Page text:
By Nikki Archer, Deputy Director, Head of Procurement and Commercial Policy & Strategy, shares the progress made across Scotland
In Scotland, public procurement of goods, works and services accounts for more than £11 billion a year, which constitutes a significant part of the Scottish economy. Consequently, the Scottish Government recognises that public procurement can be used as a lever to achieve inclusive and sustainable economic growth. They are seeking to ensure that public money is not only spent in a more efficient way, but also helps to deliver wider social, economic and environmental outcomes aligned with their wider aims and ambitions.
A holistic approach: Scotland’s National Performance Framework
At the heart of Scotland’s legislation is the National Performance Framework, a holistic framework for all of Scotland. It is composed of three central elements. Firstly, the overall purpose to create a more successful country by promoting sustainable and inclusive growth. Secondly, the national values that guide the Scottish approach. And thirdly, the envisaged national outcomes describing more specifically the kind of Scotland the framework aims to achieve. In addition, national indicators help to track and measure the progress against each of the eleven national outcomes.
Figure 1: The National Performance Framework, Source: Scottish Government
The national outcomes are aligned with the United Nations Sustainable Development Goals, and make explicit reference to human rights: “We respect, protect and fulfil human rights and live free from discrimination”.
In order to achieve these national outcomes, it is essential that national and local government, businesses, voluntary organisations and people living in Scotland engage and collaborate with each other. One key measure to help reach the overarching goal outlined in the National Performance Framework is public service reform, including the improvement of public procurement practices.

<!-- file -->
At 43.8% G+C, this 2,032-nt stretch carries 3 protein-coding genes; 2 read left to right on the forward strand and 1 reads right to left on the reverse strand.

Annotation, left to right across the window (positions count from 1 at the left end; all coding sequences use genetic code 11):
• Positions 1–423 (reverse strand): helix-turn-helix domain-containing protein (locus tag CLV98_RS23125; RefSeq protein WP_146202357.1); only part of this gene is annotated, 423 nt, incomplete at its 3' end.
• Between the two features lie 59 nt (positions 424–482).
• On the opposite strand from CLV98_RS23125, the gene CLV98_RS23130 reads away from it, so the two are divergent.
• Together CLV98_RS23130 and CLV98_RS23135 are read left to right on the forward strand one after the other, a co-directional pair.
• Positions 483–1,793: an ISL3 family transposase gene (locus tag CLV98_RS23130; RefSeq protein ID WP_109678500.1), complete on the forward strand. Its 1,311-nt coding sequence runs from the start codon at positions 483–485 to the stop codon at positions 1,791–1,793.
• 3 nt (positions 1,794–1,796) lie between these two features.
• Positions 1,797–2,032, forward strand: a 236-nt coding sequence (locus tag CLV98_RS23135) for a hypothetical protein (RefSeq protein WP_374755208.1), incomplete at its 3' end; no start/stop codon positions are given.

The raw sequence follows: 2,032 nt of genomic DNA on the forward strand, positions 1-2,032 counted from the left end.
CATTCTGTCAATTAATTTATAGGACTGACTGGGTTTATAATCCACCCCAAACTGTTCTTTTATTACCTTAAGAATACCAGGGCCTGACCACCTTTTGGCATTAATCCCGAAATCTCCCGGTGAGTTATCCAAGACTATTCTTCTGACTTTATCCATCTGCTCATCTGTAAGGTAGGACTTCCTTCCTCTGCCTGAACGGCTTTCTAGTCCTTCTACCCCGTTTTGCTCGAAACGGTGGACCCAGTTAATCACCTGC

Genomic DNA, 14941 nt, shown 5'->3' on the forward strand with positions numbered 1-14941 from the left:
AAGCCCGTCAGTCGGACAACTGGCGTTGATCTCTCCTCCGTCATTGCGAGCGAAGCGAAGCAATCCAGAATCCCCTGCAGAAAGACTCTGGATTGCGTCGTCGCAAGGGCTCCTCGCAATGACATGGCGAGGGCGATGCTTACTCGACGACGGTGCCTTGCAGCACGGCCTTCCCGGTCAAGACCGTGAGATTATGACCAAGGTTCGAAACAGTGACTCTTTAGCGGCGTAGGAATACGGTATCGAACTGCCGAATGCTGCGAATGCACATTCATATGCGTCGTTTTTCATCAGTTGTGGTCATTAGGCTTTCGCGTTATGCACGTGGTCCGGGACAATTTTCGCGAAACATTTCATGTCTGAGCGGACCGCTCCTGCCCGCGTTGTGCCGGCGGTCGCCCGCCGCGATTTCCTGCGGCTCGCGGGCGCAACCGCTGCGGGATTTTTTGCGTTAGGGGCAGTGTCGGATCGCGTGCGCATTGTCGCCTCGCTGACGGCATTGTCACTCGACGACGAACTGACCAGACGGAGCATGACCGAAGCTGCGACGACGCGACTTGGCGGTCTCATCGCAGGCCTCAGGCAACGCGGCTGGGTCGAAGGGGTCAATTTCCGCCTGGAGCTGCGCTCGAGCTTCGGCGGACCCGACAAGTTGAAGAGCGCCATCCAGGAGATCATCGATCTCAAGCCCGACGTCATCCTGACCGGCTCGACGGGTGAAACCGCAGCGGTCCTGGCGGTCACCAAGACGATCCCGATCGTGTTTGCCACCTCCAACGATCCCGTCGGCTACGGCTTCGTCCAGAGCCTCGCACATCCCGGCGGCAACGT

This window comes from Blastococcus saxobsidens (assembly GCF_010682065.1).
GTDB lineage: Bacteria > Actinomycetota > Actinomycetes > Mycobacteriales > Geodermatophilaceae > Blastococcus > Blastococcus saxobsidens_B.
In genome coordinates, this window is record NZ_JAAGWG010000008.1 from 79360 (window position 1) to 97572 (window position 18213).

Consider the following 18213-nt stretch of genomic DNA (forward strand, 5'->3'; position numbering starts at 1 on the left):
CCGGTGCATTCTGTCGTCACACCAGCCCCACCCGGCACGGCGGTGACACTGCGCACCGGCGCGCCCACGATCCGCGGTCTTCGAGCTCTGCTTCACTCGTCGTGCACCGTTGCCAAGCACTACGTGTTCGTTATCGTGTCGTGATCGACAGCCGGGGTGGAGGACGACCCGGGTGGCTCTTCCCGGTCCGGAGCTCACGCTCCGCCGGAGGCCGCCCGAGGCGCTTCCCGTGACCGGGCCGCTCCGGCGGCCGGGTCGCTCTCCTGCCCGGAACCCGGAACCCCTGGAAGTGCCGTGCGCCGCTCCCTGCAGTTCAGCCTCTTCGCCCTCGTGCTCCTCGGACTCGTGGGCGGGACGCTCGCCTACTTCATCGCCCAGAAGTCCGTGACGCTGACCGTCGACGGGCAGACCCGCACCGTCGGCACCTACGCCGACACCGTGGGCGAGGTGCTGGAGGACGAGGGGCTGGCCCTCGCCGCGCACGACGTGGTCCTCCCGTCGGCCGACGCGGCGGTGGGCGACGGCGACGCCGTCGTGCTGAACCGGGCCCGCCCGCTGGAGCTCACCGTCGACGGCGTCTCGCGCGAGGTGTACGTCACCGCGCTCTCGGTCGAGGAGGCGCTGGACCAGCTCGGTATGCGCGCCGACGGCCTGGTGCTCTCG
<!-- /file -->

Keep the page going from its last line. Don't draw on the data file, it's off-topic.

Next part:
Scotland’s Sustainable Procurement Duty
With a collaborative purpose and vision, the Public Procurement Reform Programme 2006-2016 drove significant changes in public procurement, culminating in the Procurement Reform (Scotland) Act 2014 that outlines Scotland’s sustainable procurement duty. In this context, it is noteworthy that Scotland took a leading role in promoting and delivering the potential positive impacts of public procurement practices, even before the 2014 EU Procurement Directives.
The sustainable procurement duty requires all public bodies to consider how they can drive social value through their procurement practices. These practices should not only aim to spend public money more efficiently, but also to improve the social, environmental and economic wellbeing of the authority’s area. Moreover, a particular focus must be set on reducing inequality. Therefore, public bodies must also take into account how they can involve SMEs, third sector bodies and supported businesses; promote fair work matters; help spur innovation; and deliver other equality outcomes that benefit our communities. Figure 2 visualises the Scottish approach to public procurement by highlighting the interplay between quality, cost and sustainability.
Figure 2 Scottish Model of Procurement, Source: Scottish Government
To ensure compliance with the sustainable procurement duty and a contribution to the overall purpose set out in the National Performance Framework, any authority with an estimated annual regulated spend of £5 million or more (excluding VAT), has the obligation to develop, publish and annually review a procurement strategy. This document must clearly state how the contracting authority plans to comply with the duty and how it is contributing to the overall goal. In addition, the progress against the formulated strategy must be published in an annual procurement report. The main objectives of publishing the procurement strategies as well as the procurement reports are to facilitate strategic planning, increase transparency and provide a basis for engagement.
Guidance and Support provided by the Scottish Government
The Scottish Ministers have published a suite of Statutory Guidance under the Procurement Reform (Scotland) Act 2014 to help public bodies comply with the act and its obligations. More specifically, these documents include guidance on, for instance, procurement strategies and annual reports, the sustainable procurement duty, community benefit, selection of tenderers and award of contracts. The statutory guidance has been developed based on public consultations and feedback from stakeholders.